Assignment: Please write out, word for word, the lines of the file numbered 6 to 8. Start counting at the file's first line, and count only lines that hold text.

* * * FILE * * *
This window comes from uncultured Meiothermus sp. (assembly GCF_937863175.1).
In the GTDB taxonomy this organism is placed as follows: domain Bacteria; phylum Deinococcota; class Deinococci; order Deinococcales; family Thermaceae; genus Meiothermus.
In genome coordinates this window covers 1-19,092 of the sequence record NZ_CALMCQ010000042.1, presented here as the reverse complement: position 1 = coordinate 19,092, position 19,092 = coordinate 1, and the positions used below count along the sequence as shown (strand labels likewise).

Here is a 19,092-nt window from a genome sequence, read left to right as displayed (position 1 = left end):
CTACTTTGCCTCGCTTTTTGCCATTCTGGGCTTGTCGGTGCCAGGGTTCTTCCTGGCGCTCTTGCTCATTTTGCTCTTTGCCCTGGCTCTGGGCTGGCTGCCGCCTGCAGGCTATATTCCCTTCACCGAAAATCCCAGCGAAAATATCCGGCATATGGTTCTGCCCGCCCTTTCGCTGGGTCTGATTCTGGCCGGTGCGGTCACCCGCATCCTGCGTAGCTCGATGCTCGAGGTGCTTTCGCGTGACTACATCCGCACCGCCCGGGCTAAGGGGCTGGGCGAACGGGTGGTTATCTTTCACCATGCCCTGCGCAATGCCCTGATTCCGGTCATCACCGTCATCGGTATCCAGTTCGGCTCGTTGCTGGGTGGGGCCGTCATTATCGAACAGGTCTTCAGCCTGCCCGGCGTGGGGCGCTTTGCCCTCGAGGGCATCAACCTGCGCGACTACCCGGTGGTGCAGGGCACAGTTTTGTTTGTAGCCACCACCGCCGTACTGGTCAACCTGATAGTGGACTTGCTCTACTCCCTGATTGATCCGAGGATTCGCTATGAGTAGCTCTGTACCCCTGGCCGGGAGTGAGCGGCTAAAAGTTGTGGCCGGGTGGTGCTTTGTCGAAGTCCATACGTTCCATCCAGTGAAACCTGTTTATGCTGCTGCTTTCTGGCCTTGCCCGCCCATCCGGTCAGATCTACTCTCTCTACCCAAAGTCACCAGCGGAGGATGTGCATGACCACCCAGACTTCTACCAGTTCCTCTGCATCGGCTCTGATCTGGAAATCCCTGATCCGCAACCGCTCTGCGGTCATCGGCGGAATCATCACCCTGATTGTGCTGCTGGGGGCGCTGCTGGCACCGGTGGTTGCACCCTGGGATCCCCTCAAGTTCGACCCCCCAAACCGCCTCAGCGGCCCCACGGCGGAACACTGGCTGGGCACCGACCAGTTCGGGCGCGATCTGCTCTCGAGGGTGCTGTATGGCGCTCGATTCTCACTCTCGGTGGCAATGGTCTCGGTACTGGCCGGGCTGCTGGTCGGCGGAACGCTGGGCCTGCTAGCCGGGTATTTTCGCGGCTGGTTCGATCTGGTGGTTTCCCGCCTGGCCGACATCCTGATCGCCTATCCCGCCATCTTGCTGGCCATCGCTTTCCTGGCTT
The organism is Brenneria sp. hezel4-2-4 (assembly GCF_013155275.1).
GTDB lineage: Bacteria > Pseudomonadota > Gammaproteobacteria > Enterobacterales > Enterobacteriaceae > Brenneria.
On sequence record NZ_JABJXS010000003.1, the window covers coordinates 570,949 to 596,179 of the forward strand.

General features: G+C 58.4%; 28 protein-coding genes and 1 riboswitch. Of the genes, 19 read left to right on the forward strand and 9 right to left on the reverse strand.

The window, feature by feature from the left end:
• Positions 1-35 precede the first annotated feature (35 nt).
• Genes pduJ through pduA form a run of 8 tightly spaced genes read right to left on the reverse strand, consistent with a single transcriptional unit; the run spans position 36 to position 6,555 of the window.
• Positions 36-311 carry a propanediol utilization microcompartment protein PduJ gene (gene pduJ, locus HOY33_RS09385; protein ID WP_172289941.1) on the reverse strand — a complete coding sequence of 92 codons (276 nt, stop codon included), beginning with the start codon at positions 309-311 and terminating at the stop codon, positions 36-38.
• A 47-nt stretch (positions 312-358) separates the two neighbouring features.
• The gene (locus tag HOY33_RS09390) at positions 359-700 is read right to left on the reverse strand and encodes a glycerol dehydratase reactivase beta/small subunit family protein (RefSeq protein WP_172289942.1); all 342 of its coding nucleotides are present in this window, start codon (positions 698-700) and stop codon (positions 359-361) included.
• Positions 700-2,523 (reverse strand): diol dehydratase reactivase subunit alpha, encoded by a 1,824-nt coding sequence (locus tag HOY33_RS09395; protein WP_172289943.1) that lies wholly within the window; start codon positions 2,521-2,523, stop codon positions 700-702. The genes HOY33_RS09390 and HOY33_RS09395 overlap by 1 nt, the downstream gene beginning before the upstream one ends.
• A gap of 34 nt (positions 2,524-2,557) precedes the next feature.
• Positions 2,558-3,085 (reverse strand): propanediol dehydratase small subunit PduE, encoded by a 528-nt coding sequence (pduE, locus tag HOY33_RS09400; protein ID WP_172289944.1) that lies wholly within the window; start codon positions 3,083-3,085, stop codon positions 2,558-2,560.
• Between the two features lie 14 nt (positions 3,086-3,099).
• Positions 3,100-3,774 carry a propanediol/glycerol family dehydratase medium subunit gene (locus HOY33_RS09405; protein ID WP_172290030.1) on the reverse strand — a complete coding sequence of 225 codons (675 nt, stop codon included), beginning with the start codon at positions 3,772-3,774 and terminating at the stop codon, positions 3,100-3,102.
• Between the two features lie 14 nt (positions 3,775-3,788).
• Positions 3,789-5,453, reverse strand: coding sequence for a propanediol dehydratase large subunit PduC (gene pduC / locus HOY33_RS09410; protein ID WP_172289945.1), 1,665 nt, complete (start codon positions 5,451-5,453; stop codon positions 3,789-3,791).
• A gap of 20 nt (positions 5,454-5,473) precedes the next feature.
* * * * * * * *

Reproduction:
The organism is Brenneria sp. hezel4-2-4 (assembly GCF_013155275.1).
GTDB lineage: Bacteria > Pseudomonadota > Gammaproteobacteria > Enterobacterales > Enterobacteriaceae > Brenneria.
On sequence record NZ_JABJXS010000003.1, the window covers coordinates 570,949 to 596,179 of the forward strand.